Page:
> work for institutions that today are hard pressed financially, such as
> historic houses and small museums, or young scholars trying to break in.
> From my perspective, $1,000 can be a great deal of money just to cross a
> threshold to be considered -- and I am assuming the article still has to go
> through peer review.  If it is simply pay to play, then that raises a whole
> new bunch of questions about what constitutes published scholarship, it's
> meaning and it's weight. In addition, NONE of this pays for the costs of a
> journal producing an essay beyond pdf.  Does PAY TO SAY imply a simple pdf
> model, or some sort of e-book publication model, where online publication
> become simply a delivery mechanism and not an opportunity for interactive
> querying?  Moreover, your examples come from Europe, not the United
> States.  It is my impression that while the US economy is probably in
> better shape than much of (albeit not all of) Europe, the political
> philosophy that currently dominates our budget discourse discourages
> federal money from supporting scholarship, especially in such abstract
> areas as the humanities, where there is no clear product that will help
> every day problems such as medicine or urban planning. Of course I remember
> Aries, and I am old enough to personally remember much of the period during
> which he was writing.  Whatever I feel about his background in action
> francais, which may be forgiving, it does not alter the difference in
> political culture between now and then.  After all, there was a time when
> the United States Government created the National Endowment for the
> Humanities, which is now being nickled and dimed and I'm sure worries about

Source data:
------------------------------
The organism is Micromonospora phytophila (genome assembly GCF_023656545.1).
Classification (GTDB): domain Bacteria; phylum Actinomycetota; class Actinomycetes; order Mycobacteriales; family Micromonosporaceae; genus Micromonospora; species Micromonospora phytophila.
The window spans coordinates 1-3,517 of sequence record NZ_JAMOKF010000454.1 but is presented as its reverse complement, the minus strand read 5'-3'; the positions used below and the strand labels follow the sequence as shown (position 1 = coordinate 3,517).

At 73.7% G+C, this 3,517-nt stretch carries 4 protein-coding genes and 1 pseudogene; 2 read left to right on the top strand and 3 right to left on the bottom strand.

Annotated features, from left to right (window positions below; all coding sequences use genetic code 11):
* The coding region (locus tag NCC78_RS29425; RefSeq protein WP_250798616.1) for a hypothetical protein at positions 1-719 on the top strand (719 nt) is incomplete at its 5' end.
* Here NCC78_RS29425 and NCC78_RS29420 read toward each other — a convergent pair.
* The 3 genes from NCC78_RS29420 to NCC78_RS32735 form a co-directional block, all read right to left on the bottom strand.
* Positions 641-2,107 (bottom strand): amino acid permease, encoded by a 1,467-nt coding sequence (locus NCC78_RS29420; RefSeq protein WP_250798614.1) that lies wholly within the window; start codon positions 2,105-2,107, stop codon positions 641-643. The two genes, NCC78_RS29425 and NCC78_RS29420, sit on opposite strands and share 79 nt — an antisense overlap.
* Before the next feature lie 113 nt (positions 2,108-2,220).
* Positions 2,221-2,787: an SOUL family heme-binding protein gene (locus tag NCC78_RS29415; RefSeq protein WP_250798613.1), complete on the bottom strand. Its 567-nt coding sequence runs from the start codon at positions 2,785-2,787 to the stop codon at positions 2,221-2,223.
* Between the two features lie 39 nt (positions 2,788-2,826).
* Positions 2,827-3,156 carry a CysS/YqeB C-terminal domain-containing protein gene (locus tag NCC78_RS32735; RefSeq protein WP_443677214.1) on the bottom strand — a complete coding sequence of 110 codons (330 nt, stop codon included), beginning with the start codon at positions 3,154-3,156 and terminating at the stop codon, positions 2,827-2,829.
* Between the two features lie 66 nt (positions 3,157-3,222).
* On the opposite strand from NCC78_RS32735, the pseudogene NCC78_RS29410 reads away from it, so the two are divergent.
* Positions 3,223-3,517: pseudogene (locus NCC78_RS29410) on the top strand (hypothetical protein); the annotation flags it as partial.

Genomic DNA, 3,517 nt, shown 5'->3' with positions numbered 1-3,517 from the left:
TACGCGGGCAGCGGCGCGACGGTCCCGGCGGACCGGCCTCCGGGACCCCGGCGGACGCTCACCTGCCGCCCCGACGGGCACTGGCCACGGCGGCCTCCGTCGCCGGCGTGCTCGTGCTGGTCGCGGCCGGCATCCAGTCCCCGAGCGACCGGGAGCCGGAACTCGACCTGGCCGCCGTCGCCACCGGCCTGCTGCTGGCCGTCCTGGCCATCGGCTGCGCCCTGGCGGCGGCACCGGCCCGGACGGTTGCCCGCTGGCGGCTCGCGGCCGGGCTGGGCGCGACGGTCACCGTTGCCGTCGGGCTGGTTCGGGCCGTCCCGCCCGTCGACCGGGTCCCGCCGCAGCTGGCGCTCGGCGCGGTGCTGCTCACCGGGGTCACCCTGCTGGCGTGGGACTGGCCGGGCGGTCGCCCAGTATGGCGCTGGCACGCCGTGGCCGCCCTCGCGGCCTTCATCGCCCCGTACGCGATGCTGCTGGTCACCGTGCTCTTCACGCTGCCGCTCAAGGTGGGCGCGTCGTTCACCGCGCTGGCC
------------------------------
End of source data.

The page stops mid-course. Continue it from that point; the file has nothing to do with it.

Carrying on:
> its very existence.  (If you will excuse me, there is something that to me
> is slightly Orwellian about "pay to say", but maybe that's simply me.)

I essentially agree with what is above, and I would assume that Marin
Dacos does too. Two little points , however:

1. Ariès' position in the French political spectrum has little to do, if
anything, with the point made by Marin Dacos.

2. Marin Dacos' examples, unsurprisingly, come from the area he knows
best, and it is true that Europe is different from the US in many
respects. However, when it comes to the role of the State (or national
government) in research, it must be remembered that even the US is
spending a sum that peaked at 150 billion dollars in 2010. It is true
that these levels of support wax and wane, but so does everything else.
And one can be sure that, even in the US, basic research may undergo
certain degrees of decline, but it will never disappear. After all,
governments all over the world have supported research, both basic and
applied, since at least the 17th century (in an institutionalized
manner) and even before (in a more ad hoc manner). it should also be
remembered that "American exceptionalism" does extend to its collective
mind set:  the US is truly different from most parts of the world
(witness the current debates in the US about health and weapons: they
leave many of us outside totally bemused and scratching our heads in
amazement). In this regard, Europe is a lot closer to the rest of the
whole world than the US, so that the global reference point cannot and
should not be the US, unless we accept (which I would not) that the US
is the flag bearer of humanity's progress... The US, in many ways, is an
extraordinary country, in all the meanings of the word.

The problem identified above lies with the status of research in the
humanities, but this has more to do with the shifting role of the
humanities in our societies than with the role of governments in
supporting the kind of R&D that private capital will *never* support. In
this regard, I would suggest re-reading the book my regretted colleague,
Bill Readings, "The University in Ruins" where he does a rather
intriguing analysis of the fate of the humanities in a university driven
by corporate values and managed through the empty category of
"excellence" (on excellence, his chapter 2 is stellar).


> >
> DIRECT FUNDING: This simply picks up from above.  I am an American and a
> scholar of American History, and so will confine myself to what goes on in